In many churches, the process of finding a pastor first involves securing a large number of resumes and sifting through each man’s credentials. Once a few have been selected, the “search committee” checks references, makes necessary phone calls, conducts interviews, and eventually recommends a candidate to the church. Next, this man and his family come to the church for a weekend to meet with existing leadership and preach. Finally, and often on the same weekend, the church decides if they will extend an invitation to this man to pastor their church.
What is perhaps most astounding in this fairly typical present-day process is the assumption that a church could be ready to appoint a man to function as a pastor after such a brief time of interaction. And when we consider Paul’s words to Titus in Titus 1:6-9 about the kind of men we are to appoint, hasty decision-making concerning who would serve as pastors in our churches seems unwarranted and potentially dangerous.
We should carefully observe Paul’s words to Titus. At some point in the first century, Paul and Titus traveled around the island of Crete preaching the gospel and starting churches, but eventually Paul left the island, leaving Titus behind to appoint elders (pastors, overseers) in each church (Titus 1:5). What kind of men were to serve as pastors in these churches, and consequently what kind of men should serve in ours?1 Primarily, they are to be men who are “above reproach” (vv. 6-7). This does not mean “sinless,” but “blameless.” They are to be known as men of unquestionable integrity. Paul then gives the specifics of how a man is determined “above reproach.”
He first addresses the man’s family (v. 6). Specifically, the one appointed a pastor must be a “one woman man” (the literal translation). He must be perceived as faithful to his one wife. Therefore, if a man is known for a pattern of rudeness toward his wife, or if he is famous for negative talk about his bride when she is not around, he must not be a pastor. Also, the children within his home must be not be rebellious, for Paul states in 1 Timothy 3:4, “If a man does not know how to manage his own household, how will he take care of the church of God?” A man may be a slick preacher, but a poor leader. We need compassionate shepherds (cf. Acts 20:28), not great orators.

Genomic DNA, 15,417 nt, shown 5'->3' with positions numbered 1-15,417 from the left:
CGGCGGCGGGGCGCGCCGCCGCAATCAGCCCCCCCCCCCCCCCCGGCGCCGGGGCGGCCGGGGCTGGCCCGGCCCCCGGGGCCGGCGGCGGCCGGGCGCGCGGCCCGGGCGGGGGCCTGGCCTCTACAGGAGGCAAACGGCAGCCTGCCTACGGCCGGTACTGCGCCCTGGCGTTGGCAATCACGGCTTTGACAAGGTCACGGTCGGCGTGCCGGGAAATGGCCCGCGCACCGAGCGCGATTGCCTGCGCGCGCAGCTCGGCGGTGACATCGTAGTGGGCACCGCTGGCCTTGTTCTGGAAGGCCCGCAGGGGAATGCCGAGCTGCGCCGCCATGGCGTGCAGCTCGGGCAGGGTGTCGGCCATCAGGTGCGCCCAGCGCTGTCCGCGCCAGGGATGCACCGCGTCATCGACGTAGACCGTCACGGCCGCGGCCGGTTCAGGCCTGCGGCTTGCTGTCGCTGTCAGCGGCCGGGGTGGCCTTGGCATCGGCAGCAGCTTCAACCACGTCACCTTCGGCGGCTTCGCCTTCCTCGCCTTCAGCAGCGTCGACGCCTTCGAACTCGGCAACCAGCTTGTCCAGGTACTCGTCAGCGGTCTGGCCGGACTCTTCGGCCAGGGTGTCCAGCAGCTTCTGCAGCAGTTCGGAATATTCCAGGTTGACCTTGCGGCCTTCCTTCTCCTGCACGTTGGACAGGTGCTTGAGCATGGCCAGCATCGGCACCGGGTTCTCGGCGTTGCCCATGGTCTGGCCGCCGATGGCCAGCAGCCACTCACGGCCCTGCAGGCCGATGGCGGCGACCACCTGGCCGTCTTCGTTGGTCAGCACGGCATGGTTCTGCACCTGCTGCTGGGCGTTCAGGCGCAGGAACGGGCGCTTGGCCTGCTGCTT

Next, Paul focuses on the character of the men we select as pastors. In Titus 1:7, he lists five negative character qualities to watch out for, and then in verse 8 he highlights six positive characteristics which must be present. All together he points to eleven character qualities, and this list is only representative, not exhaustive. How, then, can a church member, with a clear conscience, vote “yes” or “no” for a man he only met a few hours ago? And do we really think the references he put on his resume will say anything but nice things about him? That’s why he put them on there!
Finally, Paul speaks about the doctrinal precision that should mark men who serve as pastors. An overseer must have a firm grip on “the faithful word which is in accordance with the teaching, so that he will be able both to exhort in sound doctrine and to refute those who contradict” (Titus 1:9). How is a church to really know if a man is committed to the true gospel of Jesus Christ from only a couple of sermons?
Here is my plea: If you are looking for another spiritual leader, Paul’s words in Titus 1 (and First Timothy 3) should cause us to be extremely careful and prayerful about whom we chose. In the New Testament, these pastors were chosen from within the church. They knew them well already. To arrive at a similar knowledge for men you are choosing from outside your church, you must slow down. You do not have to make a decision the first or even the second time he visits with you. You need to see if this man leads his family, gauge his character, and probe him extensively about his theological beliefs, philosophy of ministry and values.2 He could still fool you, but the likelihood of being mistaken is greatly reduced if you patiently get to know him.
I was once on a ministry’s website, and they advertised another site on the internet about perfect pastors. I clicked on that particular website link, and it led me to a page that said something like the following: FILE NOT FOUND. The joke was on me! I got their point, though: There will never be a “perfect pastor.” However, according to Paul, there is such a thing as a “qualified pastor.” Let’s determine to appoint those men, and only those men, as pastors of our churches.
1 This principle applies whether your church holds to a “single pastor” or “multiple pastors” form of church government.
2 See Jim Elliff’s and Don Whitney’s article “Questions for a Prospective Pastor” at www.CCWtoday.org.